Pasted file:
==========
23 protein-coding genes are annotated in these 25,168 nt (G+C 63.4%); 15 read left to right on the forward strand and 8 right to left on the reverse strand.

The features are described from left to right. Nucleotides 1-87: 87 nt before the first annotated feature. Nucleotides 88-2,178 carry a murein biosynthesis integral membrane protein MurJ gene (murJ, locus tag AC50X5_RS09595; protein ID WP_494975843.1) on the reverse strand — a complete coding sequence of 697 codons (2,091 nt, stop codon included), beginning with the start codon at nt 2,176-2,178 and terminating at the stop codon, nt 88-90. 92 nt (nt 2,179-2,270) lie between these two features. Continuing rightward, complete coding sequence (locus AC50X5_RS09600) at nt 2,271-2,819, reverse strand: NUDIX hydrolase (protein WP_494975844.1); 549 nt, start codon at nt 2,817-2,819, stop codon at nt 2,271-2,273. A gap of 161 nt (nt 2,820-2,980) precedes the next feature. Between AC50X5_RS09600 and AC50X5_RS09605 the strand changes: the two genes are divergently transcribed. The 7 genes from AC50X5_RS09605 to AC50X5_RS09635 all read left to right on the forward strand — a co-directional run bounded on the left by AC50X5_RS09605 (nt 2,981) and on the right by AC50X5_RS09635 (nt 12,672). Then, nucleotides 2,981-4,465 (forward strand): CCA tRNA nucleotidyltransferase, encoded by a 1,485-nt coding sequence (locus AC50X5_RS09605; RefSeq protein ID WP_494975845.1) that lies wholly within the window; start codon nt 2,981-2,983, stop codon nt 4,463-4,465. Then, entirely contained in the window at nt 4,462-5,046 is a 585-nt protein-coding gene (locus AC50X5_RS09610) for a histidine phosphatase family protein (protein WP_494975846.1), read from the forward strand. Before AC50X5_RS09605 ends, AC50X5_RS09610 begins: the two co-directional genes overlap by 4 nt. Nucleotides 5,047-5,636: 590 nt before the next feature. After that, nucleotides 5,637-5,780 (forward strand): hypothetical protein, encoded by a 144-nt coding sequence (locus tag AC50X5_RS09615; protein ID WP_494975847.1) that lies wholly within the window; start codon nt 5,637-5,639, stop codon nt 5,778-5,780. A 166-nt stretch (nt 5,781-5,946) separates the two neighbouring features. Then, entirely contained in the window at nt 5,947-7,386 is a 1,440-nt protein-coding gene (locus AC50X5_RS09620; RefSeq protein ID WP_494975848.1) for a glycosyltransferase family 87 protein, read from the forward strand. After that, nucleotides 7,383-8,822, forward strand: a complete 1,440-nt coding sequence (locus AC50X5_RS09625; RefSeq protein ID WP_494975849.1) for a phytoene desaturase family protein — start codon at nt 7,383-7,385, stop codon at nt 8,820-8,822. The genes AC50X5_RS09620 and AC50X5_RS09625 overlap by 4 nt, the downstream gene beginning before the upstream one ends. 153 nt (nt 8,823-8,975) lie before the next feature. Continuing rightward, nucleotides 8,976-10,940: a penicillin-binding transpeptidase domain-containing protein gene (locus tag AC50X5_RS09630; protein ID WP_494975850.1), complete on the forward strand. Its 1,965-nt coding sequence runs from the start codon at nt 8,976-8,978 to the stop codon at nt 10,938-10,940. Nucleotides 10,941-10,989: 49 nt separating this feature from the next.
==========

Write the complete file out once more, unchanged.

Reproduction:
23 protein-coding genes are annotated in these 25,168 nt (G+C 63.4%); 15 read left to right on the forward strand and 8 right to left on the reverse strand.

The features are described from left to right. Nucleotides 1-87: 87 nt before the first annotated feature. Nucleotides 88-2,178 carry a murein biosynthesis integral membrane protein MurJ gene (murJ, locus tag AC50X5_RS09595; protein ID WP_494975843.1) on the reverse strand — a complete coding sequence of 697 codons (2,091 nt, stop codon included), beginning with the start codon at nt 2,176-2,178 and terminating at the stop codon, nt 88-90. 92 nt (nt 2,179-2,270) lie between these two features. Continuing rightward, complete coding sequence (locus AC50X5_RS09600) at nt 2,271-2,819, reverse strand: NUDIX hydrolase (protein WP_494975844.1); 549 nt, start codon at nt 2,817-2,819, stop codon at nt 2,271-2,273. A gap of 161 nt (nt 2,820-2,980) precedes the next feature. Between AC50X5_RS09600 and AC50X5_RS09605 the strand changes: the two genes are divergently transcribed. The 7 genes from AC50X5_RS09605 to AC50X5_RS09635 all read left to right on the forward strand — a co-directional run bounded on the left by AC50X5_RS09605 (nt 2,981) and on the right by AC50X5_RS09635 (nt 12,672). Then, nucleotides 2,981-4,465 (forward strand): CCA tRNA nucleotidyltransferase, encoded by a 1,485-nt coding sequence (locus AC50X5_RS09605; RefSeq protein ID WP_494975845.1) that lies wholly within the window; start codon nt 2,981-2,983, stop codon nt 4,463-4,465. Then, entirely contained in the window at nt 4,462-5,046 is a 585-nt protein-coding gene (locus AC50X5_RS09610) for a histidine phosphatase family protein (protein WP_494975846.1), read from the forward strand. Before AC50X5_RS09605 ends, AC50X5_RS09610 begins: the two co-directional genes overlap by 4 nt. Nucleotides 5,047-5,636: 590 nt before the next feature. After that, nucleotides 5,637-5,780 (forward strand): hypothetical protein, encoded by a 144-nt coding sequence (locus tag AC50X5_RS09615; protein ID WP_494975847.1) that lies wholly within the window; start codon nt 5,637-5,639, stop codon nt 5,778-5,780. A 166-nt stretch (nt 5,781-5,946) separates the two neighbouring features. Then, entirely contained in the window at nt 5,947-7,386 is a 1,440-nt protein-coding gene (locus AC50X5_RS09620; RefSeq protein ID WP_494975848.1) for a glycosyltransferase family 87 protein, read from the forward strand. After that, nucleotides 7,383-8,822, forward strand: a complete 1,440-nt coding sequence (locus AC50X5_RS09625; RefSeq protein ID WP_494975849.1) for a phytoene desaturase family protein — start codon at nt 7,383-7,385, stop codon at nt 8,820-8,822. The genes AC50X5_RS09620 and AC50X5_RS09625 overlap by 4 nt, the downstream gene beginning before the upstream one ends. 153 nt (nt 8,823-8,975) lie before the next feature. Continuing rightward, nucleotides 8,976-10,940: a penicillin-binding transpeptidase domain-containing protein gene (locus tag AC50X5_RS09630; protein ID WP_494975850.1), complete on the forward strand. Its 1,965-nt coding sequence runs from the start codon at nt 8,976-8,978 to the stop codon at nt 10,938-10,940. Nucleotides 10,941-10,989: 49 nt separating this feature from the next.